It’s unclear what other religions will be offered a platform at the public library to share about their faith.

Watch video below of Ibtesam Sue Barazi talking about how Muslims had outgrown their mosque in Charleston and needed to expand.

[embedyt] https://www.youtube.com/watch?v=EiBop8CXTmo[/embedyt]

“These incremental steps make it very clear to me what is happening in our state,” Arthur said.

Another teacher who asked not to be identified for fear of losing her job, said she was one of about 40 teachers at her school who received the invitation to the mosque. She said reactions to the invitation varied among her colleagues.

“I actually found it first and told a friend who is also a teacher. She’s pretty disturbed about the whole thing. My first reaction was disbelief.

“Some teachers were very offended by it,” she added.

She said the issue was raised at a teachers’ meeting with the principal. Dr. Guerring gave his approval to the mosque but with the caveat that principals at the individual schools in the district could have the final say as to whether to give access to the their teachers’ mailboxes.

“I know a few who didn’t have any kind of reaction and maybe seemed a little aloof when someone else brought it up in our teachers’ meeting,” the teacher said. “She wanted to know, she asked if this was approved by the superintendent, and the principal said it was approved by the superintendent, who left it up to the principals to give final approval in each school, and that he had approved it for our school. As she asked the question she held up her invitation, which had been ripped in two. There were a few in the meeting who you could tell didn’t appreciate it. She was the only one to speak out at the meeting.”

She said most of the teachers are afraid to say anything about the invitations. But a few have voiced concerns that it may look bad for their careers if they don’t attend the event.

“I posted on Facebook and just included something about how I received this invitation today and I’m just wondering if any of my teacher friends also received it and if any of my teacher friends are interested in going,” she said. “I thought I would get some sort of reaction but nobody wanted to touch it. No responses. And that’s so unusual. I rarely put anything on Facebook that gets no response. That post did nothing in about 36 hours, so I went ahead and took it down.”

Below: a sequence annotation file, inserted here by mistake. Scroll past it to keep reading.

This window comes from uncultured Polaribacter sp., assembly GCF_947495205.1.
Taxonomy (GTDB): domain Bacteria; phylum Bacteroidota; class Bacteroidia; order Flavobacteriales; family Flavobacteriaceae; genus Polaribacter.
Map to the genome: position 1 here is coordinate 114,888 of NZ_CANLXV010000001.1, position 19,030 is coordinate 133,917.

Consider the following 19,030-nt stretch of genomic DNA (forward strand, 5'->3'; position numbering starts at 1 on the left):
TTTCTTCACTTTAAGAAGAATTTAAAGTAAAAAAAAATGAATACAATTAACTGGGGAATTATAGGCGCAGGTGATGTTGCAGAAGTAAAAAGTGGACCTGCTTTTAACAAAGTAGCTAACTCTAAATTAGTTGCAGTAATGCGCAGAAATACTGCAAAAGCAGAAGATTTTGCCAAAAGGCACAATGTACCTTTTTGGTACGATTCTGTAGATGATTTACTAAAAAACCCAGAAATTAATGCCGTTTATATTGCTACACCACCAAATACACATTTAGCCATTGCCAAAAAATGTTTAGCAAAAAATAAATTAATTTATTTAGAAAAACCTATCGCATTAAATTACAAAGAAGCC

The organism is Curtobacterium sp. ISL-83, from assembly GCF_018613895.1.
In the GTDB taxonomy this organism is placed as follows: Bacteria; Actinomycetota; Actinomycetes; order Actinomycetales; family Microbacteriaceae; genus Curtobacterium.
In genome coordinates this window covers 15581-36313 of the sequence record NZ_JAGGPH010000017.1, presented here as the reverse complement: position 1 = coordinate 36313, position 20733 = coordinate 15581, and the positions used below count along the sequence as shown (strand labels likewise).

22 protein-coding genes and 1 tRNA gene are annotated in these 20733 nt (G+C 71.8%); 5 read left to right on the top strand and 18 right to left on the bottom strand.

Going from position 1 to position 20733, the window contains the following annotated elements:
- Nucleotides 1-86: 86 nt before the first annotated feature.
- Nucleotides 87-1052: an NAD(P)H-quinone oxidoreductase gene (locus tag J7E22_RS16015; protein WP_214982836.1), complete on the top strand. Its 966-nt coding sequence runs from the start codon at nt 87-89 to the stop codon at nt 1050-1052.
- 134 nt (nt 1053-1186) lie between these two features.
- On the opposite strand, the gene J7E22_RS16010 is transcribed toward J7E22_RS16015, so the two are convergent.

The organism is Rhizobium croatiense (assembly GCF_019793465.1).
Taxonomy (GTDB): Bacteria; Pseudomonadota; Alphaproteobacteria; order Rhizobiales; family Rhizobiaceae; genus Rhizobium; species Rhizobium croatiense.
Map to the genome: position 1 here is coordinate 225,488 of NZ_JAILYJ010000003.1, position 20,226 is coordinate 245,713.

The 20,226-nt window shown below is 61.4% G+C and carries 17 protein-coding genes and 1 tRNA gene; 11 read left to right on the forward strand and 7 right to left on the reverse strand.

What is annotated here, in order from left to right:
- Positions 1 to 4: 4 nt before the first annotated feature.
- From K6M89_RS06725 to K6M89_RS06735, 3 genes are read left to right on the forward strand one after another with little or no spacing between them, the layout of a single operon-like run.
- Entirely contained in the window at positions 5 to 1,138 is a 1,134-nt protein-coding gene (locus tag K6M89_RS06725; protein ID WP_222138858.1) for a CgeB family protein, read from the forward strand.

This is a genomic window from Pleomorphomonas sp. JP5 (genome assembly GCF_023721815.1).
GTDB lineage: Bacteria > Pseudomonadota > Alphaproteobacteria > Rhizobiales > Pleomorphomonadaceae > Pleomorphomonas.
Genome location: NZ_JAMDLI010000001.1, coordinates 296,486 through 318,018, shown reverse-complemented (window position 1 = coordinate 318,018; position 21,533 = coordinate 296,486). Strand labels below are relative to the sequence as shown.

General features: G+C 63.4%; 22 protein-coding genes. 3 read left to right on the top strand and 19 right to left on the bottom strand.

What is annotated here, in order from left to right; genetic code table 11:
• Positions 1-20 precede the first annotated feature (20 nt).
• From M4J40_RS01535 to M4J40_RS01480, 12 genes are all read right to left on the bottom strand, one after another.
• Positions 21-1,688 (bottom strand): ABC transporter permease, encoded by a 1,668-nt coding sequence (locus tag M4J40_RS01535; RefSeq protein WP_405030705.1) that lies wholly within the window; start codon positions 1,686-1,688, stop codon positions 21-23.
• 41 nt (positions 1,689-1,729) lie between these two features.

The teacher said she hasn’t decided yet whether she will attend the mosque event.

If the effort to get teachers indoctrinated into the belief system of Islam can happen in West Virginia, it can happen anywhere, says Mathew Staver, executive director and lead attorney with Liberty Counsel.

“I think this invitation crosses the line because it specifically indicates that the teachers are invited to come to the mosque with a Muslim association to learn about the religion of Islam, that’s the sole purpose of it, not only to learn about their culture but about the Islamic religion,” Staver said. “It was authorized by the superintendent and the principals to be sent to all the teachers in at least three schools. It would be no different than a church sending out an invitation to come and learn about the Christian students and particularly their Christian faith.”

If it had been a similar outreach by a Christian church, instead of a mosque, Staver said he feels certain the ACLU and the Freedom from Religion Foundation would be putting the school district on notice about a violation of the so-called “establishment clause” of the First Amendment.

“I think they would be up in arms because they would argue it violates the separation of church and state. In this case I think it’s very clear from the invitation that it is an Islamic indoctrination event being held at the mosque and it was authorized by the superintendent, so it’s clear it crosses the line. It looks like this particular mosque and Islamic association has been given special access to the teachers.”

Staver said he can’t imagine that any other faith would get this type of inside access to the teachers to invite them to a specific event designed for the teachers to learn about their religion.

“We will follow up with the school to make them aware of this situation,” Staver said.

 

Arthur, in her sixties but showing no signs of slowing down, says she will continue to serve as a watchdog in West Virginia, because if Islamization can happen there, it can happen anywhere in America.

“Who would think that little West Virginia would be a target but these are exactly the kind of places they think they can go into and get a foothold without anybody noticing,” said Arthur, a native West Virginian who moved back to the state in 2013.

“When I got back here and saw the large mosque here in s Charleston I was pretty stunned, then they went back in and doubled the size of the mosque about two years ago. We didn’t know at the time they were intending to establish a second resettlement site here. Looking back, when you put the pieces together it makes all the sense in world why they did it because they were expecting a second wave of migration. That’s been shelved for now, Trump happened.”

Leo Hohmann is a veteran journalist and author of the 2017 book “Stealth Invasion: Muslim Conquest through Immigration and Resettlement Jihad.” Donate to this website and help support his investigative reporting on topics most journalists are afraid to touch.